Philip Tetlock – the expert on political expertise – reviews three books on political forecasting for The National Interest, but the problem of selecting a good forecast equally applies in commerce:
Reading these three books, it is easy to feel like a frustrated shopper wandering aimlessly down the forecasting aisle in the supermarket of ideas. The products on offer are packaged well—but we have no objective benchmarks, no trusted Consumer Reports, against which to gauge performance. We have no idea whether we would be better-off paying one of these consultancies gobs of money for their proprietary forecasts or simply downloading the latest odds from a high-profile prediction market that culls individual bets on world events such as Tradesport. Indeed, would we do as well relying on the dart-throwing chimps or mindless extrapolation rules, like “Predict the most recent rate of change”?
Tetlock observes that pundits like to both make bold claims and hedge their bets: bold, because pundits need to stand out from the crowd, and hedge, because pundits can’t afford to be tied to flat-out mistakes. Tetlock wants to pin forecasters down so we can score their track record. (I’m in favor, see my post at Midas Oracle: “Separating cheap talk from truly held beliefs.”)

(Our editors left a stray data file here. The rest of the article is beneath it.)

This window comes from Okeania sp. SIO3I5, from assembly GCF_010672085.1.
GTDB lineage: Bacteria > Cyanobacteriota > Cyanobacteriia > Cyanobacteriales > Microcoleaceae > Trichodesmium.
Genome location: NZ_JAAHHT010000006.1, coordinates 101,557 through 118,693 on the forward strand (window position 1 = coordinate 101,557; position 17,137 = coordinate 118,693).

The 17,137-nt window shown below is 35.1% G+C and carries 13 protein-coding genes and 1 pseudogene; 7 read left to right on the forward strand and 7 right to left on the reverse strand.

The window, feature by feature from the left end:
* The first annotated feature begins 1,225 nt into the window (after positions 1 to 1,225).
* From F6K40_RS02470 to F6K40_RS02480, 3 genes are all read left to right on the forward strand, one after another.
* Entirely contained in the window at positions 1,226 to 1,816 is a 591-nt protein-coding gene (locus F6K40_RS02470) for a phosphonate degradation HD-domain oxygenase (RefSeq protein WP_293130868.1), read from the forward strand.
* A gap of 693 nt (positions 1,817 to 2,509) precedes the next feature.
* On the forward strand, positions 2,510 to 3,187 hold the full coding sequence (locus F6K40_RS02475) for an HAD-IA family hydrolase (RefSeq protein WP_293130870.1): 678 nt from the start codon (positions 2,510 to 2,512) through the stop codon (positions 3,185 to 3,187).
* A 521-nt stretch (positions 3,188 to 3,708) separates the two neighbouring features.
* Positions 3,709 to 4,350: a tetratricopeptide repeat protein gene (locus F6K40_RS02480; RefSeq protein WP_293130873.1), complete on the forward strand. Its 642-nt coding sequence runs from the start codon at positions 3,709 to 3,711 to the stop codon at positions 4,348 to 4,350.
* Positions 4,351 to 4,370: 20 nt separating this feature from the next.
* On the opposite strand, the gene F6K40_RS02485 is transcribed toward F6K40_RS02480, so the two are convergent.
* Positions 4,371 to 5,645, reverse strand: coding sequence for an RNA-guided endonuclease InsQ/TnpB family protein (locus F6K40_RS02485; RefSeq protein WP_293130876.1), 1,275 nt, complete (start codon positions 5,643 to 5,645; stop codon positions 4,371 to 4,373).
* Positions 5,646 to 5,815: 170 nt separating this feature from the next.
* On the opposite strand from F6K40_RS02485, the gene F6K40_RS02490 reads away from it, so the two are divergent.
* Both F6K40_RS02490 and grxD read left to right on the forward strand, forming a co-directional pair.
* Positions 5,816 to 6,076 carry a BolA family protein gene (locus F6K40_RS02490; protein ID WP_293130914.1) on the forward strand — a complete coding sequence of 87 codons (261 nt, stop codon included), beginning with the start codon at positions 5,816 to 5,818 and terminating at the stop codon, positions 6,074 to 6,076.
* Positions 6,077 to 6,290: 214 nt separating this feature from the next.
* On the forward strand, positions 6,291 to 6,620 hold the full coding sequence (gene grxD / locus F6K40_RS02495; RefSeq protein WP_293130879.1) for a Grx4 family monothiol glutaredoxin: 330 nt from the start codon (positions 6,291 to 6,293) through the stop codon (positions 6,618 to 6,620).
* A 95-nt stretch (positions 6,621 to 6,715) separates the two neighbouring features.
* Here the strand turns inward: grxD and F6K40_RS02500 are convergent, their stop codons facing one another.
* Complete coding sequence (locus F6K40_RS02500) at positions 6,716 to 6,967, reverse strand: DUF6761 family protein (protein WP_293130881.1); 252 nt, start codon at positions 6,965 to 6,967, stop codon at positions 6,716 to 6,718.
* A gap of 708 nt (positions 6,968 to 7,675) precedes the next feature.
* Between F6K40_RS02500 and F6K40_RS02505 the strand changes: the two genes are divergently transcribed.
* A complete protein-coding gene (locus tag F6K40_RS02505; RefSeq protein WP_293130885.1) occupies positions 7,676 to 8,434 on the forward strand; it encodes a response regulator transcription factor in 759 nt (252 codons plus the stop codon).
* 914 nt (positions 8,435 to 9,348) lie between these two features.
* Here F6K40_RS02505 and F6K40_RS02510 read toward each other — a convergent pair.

In response to Tetlock, Robin Hanson wonders whether people don’t care so much about the accuracy of forecasts, but really just want to affiliate with high-status impressive folks by reading their provocative forecasts.
In the commercial world, say the oil and gas business, while affiliating with high-status impressive folks is good (why else CERAWeek?), people have a pretty strong incentive to care about the accuracy of forecasts, too. There are a lot of oil and gas forecasting companies out there, and they make reasonably clear quantitative forecasts and so should be relatively easy to score. Has anyone produced a “shopper’s guide to oil and gas forecasting companies”?